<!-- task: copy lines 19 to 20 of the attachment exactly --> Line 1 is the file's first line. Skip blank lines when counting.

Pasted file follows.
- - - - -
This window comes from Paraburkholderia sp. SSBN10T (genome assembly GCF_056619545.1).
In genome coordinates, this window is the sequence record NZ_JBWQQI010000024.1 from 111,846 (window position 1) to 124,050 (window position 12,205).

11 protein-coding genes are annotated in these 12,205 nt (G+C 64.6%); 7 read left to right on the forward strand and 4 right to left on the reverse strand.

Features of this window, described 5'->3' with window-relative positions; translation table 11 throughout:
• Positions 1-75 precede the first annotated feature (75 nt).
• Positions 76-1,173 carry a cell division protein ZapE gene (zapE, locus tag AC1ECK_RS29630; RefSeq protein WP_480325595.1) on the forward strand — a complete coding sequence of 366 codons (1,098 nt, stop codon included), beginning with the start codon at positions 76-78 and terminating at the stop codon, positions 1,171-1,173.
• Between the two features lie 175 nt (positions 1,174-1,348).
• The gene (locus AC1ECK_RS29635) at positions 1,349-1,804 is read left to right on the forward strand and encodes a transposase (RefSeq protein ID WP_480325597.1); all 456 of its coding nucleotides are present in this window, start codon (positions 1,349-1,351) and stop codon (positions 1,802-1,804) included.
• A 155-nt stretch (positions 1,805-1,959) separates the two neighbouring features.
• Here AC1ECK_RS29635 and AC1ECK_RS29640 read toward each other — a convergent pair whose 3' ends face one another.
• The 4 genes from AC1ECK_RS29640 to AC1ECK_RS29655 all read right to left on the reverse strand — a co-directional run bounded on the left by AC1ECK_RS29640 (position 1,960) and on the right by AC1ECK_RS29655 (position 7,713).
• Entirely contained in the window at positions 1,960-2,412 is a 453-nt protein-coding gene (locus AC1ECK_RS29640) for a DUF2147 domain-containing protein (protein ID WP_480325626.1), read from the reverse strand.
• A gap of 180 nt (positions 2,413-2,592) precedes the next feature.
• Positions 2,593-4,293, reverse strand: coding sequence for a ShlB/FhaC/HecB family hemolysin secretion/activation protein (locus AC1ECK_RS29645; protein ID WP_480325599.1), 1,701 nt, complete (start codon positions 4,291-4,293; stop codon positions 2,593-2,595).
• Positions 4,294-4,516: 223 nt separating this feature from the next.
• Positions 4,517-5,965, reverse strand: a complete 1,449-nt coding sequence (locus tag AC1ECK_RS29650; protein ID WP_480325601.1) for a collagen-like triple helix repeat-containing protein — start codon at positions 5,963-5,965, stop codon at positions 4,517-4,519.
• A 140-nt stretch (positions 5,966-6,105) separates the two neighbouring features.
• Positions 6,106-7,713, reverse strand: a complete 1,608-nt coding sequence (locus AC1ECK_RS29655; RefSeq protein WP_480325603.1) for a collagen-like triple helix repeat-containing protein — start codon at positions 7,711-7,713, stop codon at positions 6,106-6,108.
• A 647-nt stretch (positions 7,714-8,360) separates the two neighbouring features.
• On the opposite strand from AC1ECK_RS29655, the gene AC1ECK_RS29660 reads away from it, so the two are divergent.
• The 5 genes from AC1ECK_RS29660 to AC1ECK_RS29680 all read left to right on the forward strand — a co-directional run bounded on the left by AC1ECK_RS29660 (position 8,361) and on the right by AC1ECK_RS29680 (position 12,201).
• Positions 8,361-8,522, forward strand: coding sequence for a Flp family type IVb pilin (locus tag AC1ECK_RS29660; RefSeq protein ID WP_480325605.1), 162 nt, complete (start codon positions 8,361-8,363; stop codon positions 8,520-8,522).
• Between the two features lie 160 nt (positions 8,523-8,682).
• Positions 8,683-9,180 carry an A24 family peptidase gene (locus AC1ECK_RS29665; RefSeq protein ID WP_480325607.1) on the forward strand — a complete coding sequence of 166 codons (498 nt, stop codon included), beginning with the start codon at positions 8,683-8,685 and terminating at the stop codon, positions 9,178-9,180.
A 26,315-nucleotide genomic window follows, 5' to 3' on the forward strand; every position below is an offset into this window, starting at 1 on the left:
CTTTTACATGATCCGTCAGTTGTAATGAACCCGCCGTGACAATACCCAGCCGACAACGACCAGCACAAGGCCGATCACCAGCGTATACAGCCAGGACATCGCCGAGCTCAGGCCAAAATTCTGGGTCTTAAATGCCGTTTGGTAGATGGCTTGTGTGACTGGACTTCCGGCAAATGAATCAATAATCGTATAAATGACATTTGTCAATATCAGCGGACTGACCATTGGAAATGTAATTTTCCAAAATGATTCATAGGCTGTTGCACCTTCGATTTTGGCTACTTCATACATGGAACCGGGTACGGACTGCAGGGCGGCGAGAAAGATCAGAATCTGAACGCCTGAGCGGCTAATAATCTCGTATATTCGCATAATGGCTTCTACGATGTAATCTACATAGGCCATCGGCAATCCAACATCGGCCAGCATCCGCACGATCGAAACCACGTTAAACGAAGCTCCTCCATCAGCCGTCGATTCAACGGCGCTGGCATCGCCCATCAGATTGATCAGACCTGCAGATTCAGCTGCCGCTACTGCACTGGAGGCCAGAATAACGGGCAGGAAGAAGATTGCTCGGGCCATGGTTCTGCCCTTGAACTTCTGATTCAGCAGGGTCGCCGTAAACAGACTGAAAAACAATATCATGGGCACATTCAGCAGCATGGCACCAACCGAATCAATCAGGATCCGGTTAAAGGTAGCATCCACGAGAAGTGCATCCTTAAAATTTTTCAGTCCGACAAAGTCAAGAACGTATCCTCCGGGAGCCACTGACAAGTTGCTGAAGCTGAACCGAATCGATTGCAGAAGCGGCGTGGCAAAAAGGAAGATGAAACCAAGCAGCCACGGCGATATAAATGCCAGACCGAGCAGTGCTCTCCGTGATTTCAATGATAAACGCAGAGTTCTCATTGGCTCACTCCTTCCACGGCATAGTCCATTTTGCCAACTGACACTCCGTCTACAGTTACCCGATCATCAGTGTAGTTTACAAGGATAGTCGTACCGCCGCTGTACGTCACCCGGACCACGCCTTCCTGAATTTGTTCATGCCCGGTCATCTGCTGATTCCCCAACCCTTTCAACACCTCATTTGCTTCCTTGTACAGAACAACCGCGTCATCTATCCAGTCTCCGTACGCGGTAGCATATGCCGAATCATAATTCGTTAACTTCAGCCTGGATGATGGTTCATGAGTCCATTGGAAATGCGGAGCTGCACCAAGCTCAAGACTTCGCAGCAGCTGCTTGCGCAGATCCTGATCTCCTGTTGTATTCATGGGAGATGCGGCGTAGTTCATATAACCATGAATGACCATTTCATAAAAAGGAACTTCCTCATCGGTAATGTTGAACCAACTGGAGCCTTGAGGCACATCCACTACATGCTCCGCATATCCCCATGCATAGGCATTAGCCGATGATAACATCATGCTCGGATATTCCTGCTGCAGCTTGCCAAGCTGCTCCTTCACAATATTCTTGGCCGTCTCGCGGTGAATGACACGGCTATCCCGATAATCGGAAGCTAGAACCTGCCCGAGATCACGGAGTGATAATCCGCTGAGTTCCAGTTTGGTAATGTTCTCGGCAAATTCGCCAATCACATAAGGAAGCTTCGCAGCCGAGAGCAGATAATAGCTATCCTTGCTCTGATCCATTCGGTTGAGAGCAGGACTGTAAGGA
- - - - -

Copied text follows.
• A 647-nt stretch (positions 7,714-8,360) separates the two neighbouring features.
• On the opposite strand from AC1ECK_RS29655, the gene AC1ECK_RS29660 reads away from it, so the two are divergent.